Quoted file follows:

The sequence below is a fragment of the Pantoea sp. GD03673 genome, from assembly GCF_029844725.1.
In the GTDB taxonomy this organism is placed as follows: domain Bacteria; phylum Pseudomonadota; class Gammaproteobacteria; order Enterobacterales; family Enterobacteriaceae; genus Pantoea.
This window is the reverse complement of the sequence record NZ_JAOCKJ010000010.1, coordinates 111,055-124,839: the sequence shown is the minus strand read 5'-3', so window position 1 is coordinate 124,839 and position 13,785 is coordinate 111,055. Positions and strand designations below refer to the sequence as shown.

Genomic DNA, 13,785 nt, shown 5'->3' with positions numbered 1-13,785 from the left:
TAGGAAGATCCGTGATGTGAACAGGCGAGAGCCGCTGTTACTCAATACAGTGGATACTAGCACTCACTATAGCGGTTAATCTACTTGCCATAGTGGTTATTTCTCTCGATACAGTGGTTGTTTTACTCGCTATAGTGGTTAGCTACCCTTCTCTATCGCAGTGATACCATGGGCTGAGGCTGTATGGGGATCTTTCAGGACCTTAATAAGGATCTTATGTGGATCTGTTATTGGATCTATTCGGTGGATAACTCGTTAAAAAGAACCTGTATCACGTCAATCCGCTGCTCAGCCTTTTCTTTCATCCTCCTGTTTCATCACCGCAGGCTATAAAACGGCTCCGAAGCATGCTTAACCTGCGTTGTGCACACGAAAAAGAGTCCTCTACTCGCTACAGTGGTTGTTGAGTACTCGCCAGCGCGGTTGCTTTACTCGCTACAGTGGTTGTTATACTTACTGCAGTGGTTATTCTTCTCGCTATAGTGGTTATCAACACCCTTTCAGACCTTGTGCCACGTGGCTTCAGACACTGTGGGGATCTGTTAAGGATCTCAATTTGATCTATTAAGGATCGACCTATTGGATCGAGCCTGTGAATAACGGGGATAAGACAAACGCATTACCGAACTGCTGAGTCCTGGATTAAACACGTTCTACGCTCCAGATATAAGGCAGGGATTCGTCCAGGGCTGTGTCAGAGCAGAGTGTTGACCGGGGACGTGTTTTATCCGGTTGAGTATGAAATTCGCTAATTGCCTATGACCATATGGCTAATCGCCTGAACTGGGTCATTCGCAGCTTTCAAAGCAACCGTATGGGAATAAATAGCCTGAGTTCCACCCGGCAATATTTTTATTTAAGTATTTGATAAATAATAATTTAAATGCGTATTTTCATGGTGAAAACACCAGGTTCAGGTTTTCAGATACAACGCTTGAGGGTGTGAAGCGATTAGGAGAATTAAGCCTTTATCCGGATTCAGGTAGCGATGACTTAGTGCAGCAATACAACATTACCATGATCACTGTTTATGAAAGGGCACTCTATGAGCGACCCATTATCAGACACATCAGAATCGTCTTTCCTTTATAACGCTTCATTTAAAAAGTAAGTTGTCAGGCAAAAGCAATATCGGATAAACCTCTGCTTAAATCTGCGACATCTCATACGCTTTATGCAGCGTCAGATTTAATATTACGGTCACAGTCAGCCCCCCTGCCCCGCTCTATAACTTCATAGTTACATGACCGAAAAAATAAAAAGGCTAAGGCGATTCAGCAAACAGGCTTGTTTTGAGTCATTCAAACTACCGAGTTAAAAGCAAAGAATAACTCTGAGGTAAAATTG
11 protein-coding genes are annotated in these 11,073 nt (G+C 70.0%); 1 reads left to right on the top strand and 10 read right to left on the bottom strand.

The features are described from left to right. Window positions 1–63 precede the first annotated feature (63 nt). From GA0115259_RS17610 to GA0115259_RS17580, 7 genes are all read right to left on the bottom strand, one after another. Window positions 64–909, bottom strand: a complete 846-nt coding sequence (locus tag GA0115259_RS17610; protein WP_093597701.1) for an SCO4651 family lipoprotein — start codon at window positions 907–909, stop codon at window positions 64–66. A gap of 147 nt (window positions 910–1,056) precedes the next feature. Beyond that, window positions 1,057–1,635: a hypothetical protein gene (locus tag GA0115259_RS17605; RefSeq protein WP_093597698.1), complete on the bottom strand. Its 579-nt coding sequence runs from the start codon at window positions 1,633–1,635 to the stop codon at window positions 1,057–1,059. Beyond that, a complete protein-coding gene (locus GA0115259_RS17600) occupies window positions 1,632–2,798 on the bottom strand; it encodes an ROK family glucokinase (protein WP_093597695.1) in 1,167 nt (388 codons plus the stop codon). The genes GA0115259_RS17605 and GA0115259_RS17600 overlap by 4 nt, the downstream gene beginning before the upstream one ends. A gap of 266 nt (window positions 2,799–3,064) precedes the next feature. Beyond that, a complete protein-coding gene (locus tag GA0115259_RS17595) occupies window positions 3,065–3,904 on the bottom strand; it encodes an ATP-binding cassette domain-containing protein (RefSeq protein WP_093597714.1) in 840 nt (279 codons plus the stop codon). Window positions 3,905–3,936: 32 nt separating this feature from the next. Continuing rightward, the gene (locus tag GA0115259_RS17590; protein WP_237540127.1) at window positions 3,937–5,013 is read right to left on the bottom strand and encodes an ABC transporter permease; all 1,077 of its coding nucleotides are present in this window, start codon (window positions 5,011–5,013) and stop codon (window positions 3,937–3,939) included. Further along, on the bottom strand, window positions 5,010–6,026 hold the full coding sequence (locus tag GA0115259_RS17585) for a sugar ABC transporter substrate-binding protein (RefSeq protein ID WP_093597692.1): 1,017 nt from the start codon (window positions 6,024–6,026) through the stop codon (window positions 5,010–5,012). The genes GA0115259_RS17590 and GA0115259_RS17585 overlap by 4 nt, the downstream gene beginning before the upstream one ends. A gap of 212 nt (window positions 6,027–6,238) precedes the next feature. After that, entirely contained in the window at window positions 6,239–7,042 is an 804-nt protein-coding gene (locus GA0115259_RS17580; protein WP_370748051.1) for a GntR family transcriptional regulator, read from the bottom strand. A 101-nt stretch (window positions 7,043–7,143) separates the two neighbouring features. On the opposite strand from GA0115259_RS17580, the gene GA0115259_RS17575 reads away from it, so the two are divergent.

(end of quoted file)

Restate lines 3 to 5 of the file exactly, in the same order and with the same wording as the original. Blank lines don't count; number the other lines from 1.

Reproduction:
This window is the reverse complement of the sequence record NZ_JAOCKJ010000010.1, coordinates 111,055-124,839: the sequence shown is the minus strand read 5'-3', so window position 1 is coordinate 124,839 and position 13,785 is coordinate 111,055. Positions and strand designations below refer to the sequence as shown.

Genomic DNA, 13,785 nt, shown 5'->3' with positions numbered 1-13,785 from the left:
TAGGAAGATCCGTGATGTGAACAGGCGAGAGCCGCTGTTACTCAATACAGTGGATACTAGCACTCACTATAGCGGTTAATCTACTTGCCATAGTGGTTATTTCTCTCGATACAGTGGTTGTTTTACTCGCTATAGTGGTTAGCTACCCTTCTCTATCGCAGTGATACCATGGGCTGAGGCTGTATGGGGATCTTTCAGGACCTTAATAAGGATCTTATGTGGATCTGTTATTGGATCTATTCGGTGGATAACTCGTTAAAAAGAACCTGTATCACGTCAATCCGCTGCTCAGCCTTTTCTTTCATCCTCCTGTTTCATCACCGCAGGCTATAAAACGGCTCCGAAGCATGCTTAACCTGCGTTGTGCACACGAAAAAGAGTCCTCTACTCGCTACAGTGGTTGTTGAGTACTCGCCAGCGCGGTTGCTTTACTCGCTACAGTGGTTGTTATACTTACTGCAGTGGTTATTCTTCTCGCTATAGTGGTTATCAACACCCTTTCAGACCTTGTGCCACGTGGCTTCAGACACTGTGGGGATCTGTTAAGGATCTCAATTTGATCTATTAAGGATCGACCTATTGGATCGAGCCTGTGAATAACGGGGATAAGACAAACGCATTACCGAACTGCTGAGTCCTGGATTAAACACGTTCTACGCTCCAGATATAAGGCAGGGATTCGTCCAGGGCTGTGTCAGAGCAGAGTGTTGACCGGGGACGTGTTTTATCCGGTTGAGTATGAAATTCGCTAATTGCCTATGACCATATGGCTAATCGCCTGAACTGGGTCATTCGCAGCTTTCAAAGCAACCGTATGGGAATAAATAGCCTGAGTTCCACCCGGCAATATTTTTATTTAAGTATTTGATAAATAATAATTTAAATGCGTATTTTCATGGTGAAAACACCAGGTTCAGGTTTTCAGATACAACGCTTGAGGGTGTGAAGCGATTAGGAGAATTAAGCCTTTATCCGGATTCAGGTAGCGATGACTTAGTGCAGCAATACAACATTACCATGATCACTGTTTATGAAAGGGCACTCTATGAGCGACCCATTATCAGACACATCAGAATCGTCTTTCCTTTATAACGCTTCATTTAAAAAGTAAGTTGTCAGGCAAAAGCAATATCGGATAAACCTCTGCTTAAATCTGCGACATCTCATACGCTTTATGCAGCGTCAGATTTAATATTACGGTCACAGTCAGCCCCCCTGCCCCGCTCTATAACTTCATAGTTACATGACCGAAAAAATAAAAAGGCTAAGGCGATTCAGCAAACAGGCTTGTTTTGAGTCATTCAAACTACCGAGTTAAAAGCAAAGAATAACTCTGAGGTAAAATTG